The 2015 Rugby World Cup was an unmitigated disaster for the RFU and English Rugby, no matter what way you slice it.
Whatever success was achieved off the field was largely overshadowed by England’s poor performances on it as England became the first host nation to be knocked out in the tournament’s pool stages.
Soundly beaten by Australia and sunk by a Dan Biggar penalty goal against Wales, Head Coach Stuart Lancaster submitted his resignation amidst a tidal wave of criticism, but yet in the aftermath of England’s worst ever World Cup performance comes a silver lining – the success of English clubs on a European stage.
The appointment of Eddie Jones as England Coach during the week was met with mixed critcism with some pointing to his magnificent progress made with Japan while others were more familiar with a lack of progress and results on Australian shores.
Jones said he was happy to continue the RFU’s policy of only selecting home-based players for the national team and judging by the weekend’s performances, it may not necessarily be a bad idea.
The financial allure of French rugby is always going to be a threat to the Premiership and the RFU, but after a highly successful weekend which saw every English club win in both the Champions Cup and the Challenge Cup, it appears that talent is not the issue.
Saracens secured a big away win at Ulster, Leicester predictably demolished Treviso, Bath hung on to dispose of a fast-finishing Leinster and Wasps dismantled and outplayed a more fancied and more star-studded Toulon side while Exeter triumphed over Bordeaux.
It’s just the weekend that England Rugby, and even more so its fans needed. The World Cup created a disconnect with English fans and the RFU with many feeling that this was a classic case of the media building England up to be a lot more than they realistically were.
The fact was, if it hadn’t been for some poor captaining, some ill-discipline, some bizarre selections and omissions and a greater team identity, England may have fared better. That’s a lot of “ifs” and a very brief way of summarising a horrific campaign, but in essence a lack of talent wasn’t necessarily to blame for England’s downfall.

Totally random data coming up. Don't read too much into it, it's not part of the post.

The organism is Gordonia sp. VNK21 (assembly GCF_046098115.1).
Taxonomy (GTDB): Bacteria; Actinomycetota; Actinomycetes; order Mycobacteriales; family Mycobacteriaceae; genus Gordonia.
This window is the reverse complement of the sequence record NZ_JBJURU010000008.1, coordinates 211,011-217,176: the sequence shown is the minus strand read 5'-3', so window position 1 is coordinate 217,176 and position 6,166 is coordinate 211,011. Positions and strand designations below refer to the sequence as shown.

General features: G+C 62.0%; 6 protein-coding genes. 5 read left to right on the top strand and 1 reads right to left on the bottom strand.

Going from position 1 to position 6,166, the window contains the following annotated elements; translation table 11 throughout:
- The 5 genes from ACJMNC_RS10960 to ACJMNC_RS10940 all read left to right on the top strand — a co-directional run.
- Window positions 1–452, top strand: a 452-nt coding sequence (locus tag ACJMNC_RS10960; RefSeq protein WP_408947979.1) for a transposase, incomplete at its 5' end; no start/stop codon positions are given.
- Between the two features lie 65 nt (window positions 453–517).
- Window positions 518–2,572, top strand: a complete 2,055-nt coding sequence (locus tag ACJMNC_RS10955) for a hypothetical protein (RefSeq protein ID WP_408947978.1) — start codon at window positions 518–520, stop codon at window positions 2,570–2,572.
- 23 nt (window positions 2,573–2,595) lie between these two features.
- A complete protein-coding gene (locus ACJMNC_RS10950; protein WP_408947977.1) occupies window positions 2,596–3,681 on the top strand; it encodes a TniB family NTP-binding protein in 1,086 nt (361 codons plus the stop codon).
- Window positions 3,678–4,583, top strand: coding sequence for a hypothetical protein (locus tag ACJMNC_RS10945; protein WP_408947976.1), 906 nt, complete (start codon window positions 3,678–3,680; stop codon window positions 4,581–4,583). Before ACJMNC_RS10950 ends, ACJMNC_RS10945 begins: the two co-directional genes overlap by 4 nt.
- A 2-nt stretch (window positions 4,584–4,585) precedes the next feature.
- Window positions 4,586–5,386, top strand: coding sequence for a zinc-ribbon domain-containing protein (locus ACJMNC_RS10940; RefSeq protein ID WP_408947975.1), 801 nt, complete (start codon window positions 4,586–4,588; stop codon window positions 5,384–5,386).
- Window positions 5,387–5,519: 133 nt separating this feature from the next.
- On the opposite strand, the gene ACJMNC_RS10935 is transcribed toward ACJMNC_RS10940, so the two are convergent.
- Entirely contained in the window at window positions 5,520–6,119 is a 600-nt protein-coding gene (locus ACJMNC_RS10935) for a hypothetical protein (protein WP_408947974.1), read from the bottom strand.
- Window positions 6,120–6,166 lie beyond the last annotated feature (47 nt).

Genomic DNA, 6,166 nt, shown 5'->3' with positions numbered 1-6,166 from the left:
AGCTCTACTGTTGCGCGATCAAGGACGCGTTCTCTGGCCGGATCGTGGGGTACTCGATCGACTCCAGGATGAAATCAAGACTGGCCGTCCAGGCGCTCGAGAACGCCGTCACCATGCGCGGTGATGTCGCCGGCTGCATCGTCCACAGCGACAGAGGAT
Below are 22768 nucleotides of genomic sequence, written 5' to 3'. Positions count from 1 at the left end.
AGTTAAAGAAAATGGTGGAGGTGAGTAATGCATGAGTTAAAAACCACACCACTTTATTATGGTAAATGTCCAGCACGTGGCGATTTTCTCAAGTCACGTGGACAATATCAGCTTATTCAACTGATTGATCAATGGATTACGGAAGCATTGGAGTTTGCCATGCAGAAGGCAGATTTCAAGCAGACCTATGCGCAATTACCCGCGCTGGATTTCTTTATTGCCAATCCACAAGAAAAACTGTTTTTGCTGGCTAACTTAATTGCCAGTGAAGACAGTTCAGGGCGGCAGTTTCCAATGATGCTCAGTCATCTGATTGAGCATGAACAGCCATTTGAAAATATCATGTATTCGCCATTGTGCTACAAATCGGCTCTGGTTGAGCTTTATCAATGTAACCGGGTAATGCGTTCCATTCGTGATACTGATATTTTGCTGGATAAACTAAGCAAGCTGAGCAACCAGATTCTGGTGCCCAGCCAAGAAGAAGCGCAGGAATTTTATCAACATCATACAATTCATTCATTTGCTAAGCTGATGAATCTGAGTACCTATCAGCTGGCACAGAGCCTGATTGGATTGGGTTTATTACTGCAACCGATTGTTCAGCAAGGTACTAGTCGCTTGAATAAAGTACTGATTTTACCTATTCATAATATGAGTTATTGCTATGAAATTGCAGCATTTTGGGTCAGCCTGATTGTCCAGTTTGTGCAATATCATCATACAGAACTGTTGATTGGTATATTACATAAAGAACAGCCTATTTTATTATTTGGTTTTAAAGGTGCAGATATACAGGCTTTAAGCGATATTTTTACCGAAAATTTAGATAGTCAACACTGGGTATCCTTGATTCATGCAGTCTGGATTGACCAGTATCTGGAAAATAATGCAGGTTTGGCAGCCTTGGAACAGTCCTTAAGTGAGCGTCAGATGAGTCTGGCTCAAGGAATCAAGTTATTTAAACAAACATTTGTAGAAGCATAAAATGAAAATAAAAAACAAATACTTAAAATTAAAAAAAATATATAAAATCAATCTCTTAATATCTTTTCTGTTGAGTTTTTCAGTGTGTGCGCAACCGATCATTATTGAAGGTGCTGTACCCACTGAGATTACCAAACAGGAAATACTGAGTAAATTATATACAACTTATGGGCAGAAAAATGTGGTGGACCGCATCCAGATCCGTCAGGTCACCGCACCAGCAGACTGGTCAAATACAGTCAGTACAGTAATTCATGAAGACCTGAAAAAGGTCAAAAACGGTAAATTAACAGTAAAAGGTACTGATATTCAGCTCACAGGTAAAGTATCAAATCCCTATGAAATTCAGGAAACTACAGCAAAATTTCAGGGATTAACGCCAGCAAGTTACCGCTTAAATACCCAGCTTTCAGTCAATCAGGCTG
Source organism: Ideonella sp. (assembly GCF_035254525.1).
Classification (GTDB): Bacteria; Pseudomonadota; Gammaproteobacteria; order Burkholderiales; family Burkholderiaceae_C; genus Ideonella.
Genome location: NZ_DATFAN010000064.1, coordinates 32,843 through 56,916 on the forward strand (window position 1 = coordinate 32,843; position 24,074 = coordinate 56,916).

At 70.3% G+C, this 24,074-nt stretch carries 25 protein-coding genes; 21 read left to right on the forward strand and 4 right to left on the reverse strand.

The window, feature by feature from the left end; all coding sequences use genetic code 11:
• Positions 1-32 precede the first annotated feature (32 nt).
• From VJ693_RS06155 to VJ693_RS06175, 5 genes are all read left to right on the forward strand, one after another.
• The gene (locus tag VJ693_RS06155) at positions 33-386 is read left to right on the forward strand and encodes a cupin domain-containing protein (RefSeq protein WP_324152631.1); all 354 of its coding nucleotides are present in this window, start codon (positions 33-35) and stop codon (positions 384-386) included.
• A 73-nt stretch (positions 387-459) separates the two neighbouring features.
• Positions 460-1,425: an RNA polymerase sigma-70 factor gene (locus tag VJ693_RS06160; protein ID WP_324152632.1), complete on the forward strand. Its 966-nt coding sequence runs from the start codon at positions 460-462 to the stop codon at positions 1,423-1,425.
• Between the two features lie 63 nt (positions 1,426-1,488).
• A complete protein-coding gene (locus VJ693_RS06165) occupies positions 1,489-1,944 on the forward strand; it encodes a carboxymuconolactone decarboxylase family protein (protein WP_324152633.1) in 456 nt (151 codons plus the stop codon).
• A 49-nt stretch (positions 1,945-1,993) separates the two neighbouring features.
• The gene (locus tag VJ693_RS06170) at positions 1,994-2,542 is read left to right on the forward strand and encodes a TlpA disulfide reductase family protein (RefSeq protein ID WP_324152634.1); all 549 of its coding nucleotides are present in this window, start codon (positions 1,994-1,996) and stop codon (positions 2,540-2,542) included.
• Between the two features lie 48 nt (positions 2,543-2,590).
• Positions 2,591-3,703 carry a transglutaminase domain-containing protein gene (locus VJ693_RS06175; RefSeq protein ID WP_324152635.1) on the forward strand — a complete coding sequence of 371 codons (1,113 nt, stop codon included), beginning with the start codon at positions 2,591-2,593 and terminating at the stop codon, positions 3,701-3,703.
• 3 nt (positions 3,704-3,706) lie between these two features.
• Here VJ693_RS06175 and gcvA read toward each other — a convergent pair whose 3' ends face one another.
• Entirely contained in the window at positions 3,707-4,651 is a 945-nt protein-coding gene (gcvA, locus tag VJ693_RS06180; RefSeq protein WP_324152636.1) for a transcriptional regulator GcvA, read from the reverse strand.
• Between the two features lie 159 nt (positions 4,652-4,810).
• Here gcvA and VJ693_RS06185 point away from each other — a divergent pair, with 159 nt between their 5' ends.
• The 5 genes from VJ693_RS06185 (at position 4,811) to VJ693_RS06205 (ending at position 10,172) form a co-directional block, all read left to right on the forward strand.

The talent is there and this weekend’s European games were a testament to that talent. Brendon O’Connor backed up a breakout game against Stade Francais with a Man of the Match performance against Treviso, Henry Slade’s 14-point haul against Bordeaux prompted national selection talks once again, James Gaskell and Elliot Daly were mightily impressive against Toulon. All fine players who failed to see the pitch during any of England’s meaningful games at last month’s World Cup.
English Rugby is crying out for an overhaul and Eddie Jones has vowed to wipe the slate clean which is positive for players and fans alike. Jones knows that club success doesn’t always translate across to the national side with his experiences in 2005 serving as validation.
The Waratahs made the Super Rugby final in 2005 but it seemingly had no effect on the national team with the Wallabies losing eight of their last nine games of the season resulting in Jones’ sacking. Previous difficulties aside, the 55-year-old will be encouraged by the success of the English sides from the weekend and will take confidence in the fact that those that were omitted from Lancaster’s plans last month, may very well be at the core of his going forward.
English rugby is going through a re-building process and while they have a lot of work to do yet, promising club performances by relatively young players on a European stage is surely not a bad way to start.
Jack O’Toole, Pundit Arena